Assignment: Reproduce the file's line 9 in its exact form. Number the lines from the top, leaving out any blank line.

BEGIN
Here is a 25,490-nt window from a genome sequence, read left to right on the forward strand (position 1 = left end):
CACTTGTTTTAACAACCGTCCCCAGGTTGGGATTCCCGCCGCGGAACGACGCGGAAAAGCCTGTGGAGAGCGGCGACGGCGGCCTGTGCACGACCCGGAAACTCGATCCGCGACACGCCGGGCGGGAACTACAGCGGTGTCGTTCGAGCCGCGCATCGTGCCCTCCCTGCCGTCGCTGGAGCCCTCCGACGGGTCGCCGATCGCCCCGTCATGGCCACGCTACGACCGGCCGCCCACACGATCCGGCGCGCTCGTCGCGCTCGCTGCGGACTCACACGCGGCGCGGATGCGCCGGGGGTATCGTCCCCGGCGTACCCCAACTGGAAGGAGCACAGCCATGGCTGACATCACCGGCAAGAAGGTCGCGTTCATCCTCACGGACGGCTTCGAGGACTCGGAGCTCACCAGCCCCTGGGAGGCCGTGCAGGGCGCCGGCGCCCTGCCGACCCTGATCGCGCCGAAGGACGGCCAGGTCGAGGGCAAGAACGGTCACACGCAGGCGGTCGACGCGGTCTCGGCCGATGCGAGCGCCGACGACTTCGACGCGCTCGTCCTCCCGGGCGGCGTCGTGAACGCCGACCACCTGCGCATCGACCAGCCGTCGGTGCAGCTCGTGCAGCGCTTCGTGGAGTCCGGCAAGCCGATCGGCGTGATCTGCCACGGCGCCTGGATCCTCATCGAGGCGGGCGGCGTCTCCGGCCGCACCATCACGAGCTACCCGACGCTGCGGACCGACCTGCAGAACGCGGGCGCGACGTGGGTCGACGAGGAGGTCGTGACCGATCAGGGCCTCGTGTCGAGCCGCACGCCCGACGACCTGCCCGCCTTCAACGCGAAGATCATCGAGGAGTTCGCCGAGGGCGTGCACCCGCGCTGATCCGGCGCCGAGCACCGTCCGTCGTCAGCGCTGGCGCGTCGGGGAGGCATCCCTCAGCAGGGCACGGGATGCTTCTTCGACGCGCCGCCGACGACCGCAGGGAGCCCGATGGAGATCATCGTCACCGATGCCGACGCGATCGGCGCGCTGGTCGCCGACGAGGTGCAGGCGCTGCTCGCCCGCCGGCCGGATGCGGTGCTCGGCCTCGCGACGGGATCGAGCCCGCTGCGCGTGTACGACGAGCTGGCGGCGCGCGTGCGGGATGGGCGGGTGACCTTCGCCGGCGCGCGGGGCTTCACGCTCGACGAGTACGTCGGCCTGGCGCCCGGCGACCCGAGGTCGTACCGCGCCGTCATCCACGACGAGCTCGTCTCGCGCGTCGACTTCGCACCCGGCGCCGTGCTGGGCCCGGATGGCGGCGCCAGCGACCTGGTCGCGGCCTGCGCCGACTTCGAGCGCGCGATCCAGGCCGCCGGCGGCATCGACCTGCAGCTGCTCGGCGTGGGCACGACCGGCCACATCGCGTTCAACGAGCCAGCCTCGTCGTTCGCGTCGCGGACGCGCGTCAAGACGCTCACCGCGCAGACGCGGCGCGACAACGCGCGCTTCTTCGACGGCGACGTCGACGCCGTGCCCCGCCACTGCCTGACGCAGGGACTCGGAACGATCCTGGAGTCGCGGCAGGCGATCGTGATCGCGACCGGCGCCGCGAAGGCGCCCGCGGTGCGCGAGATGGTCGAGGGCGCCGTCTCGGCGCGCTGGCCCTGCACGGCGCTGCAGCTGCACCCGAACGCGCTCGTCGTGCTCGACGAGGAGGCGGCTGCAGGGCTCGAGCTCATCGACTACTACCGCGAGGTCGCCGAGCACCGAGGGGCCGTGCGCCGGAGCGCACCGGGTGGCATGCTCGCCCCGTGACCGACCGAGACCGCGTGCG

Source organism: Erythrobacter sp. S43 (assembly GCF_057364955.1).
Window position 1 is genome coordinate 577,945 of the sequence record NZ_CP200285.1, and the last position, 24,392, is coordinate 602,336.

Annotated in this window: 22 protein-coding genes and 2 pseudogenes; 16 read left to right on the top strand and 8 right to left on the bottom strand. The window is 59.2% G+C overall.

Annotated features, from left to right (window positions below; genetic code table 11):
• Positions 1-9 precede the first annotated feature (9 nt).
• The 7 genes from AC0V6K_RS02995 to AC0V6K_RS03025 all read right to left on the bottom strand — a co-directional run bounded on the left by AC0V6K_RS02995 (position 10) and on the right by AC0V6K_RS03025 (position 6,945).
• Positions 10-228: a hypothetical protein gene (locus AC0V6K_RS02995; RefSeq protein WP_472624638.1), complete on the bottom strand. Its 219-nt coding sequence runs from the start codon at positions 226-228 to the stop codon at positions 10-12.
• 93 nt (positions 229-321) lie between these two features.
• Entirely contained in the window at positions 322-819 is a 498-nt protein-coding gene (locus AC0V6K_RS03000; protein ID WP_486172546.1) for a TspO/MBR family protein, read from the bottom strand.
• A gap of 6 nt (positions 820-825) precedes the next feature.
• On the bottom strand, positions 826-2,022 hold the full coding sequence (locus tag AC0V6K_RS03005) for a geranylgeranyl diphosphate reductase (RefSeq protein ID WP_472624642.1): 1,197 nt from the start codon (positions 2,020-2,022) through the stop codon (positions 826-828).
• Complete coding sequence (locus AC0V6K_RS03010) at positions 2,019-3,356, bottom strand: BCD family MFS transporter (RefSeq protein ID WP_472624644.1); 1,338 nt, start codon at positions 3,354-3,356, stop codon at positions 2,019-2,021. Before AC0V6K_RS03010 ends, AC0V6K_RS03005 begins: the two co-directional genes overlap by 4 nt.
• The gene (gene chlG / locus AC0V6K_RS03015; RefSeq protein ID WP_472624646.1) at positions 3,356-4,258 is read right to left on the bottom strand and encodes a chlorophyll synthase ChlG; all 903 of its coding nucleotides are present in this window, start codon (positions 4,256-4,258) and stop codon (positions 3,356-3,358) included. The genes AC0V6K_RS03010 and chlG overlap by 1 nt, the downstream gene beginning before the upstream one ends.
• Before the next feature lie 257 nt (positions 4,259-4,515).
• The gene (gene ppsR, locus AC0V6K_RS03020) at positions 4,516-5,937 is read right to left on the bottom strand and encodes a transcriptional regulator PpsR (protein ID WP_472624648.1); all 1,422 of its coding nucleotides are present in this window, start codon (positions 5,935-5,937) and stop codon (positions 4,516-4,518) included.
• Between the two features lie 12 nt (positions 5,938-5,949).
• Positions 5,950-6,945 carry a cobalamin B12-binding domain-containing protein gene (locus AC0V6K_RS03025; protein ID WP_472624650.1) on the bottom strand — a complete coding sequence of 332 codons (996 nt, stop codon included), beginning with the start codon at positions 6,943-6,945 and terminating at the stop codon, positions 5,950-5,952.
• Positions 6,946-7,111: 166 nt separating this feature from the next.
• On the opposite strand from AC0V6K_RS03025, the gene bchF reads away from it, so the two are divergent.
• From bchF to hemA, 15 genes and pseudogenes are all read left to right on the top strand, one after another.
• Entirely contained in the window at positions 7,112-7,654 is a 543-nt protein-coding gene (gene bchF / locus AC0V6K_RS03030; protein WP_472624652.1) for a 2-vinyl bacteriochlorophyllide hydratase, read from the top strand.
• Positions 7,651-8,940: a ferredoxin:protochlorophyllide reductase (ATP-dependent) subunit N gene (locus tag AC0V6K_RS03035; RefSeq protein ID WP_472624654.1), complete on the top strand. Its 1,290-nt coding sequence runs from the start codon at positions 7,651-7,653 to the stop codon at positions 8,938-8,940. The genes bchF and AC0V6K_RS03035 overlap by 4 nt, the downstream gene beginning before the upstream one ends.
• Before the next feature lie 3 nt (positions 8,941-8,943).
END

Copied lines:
• Positions 10-228: a hypothetical protein gene (locus AC0V6K_RS02995; RefSeq protein WP_472624638.1), complete on the bottom strand. Its 219-nt coding sequence runs from the start codon at positions 226-228 to the stop codon at positions 10-12.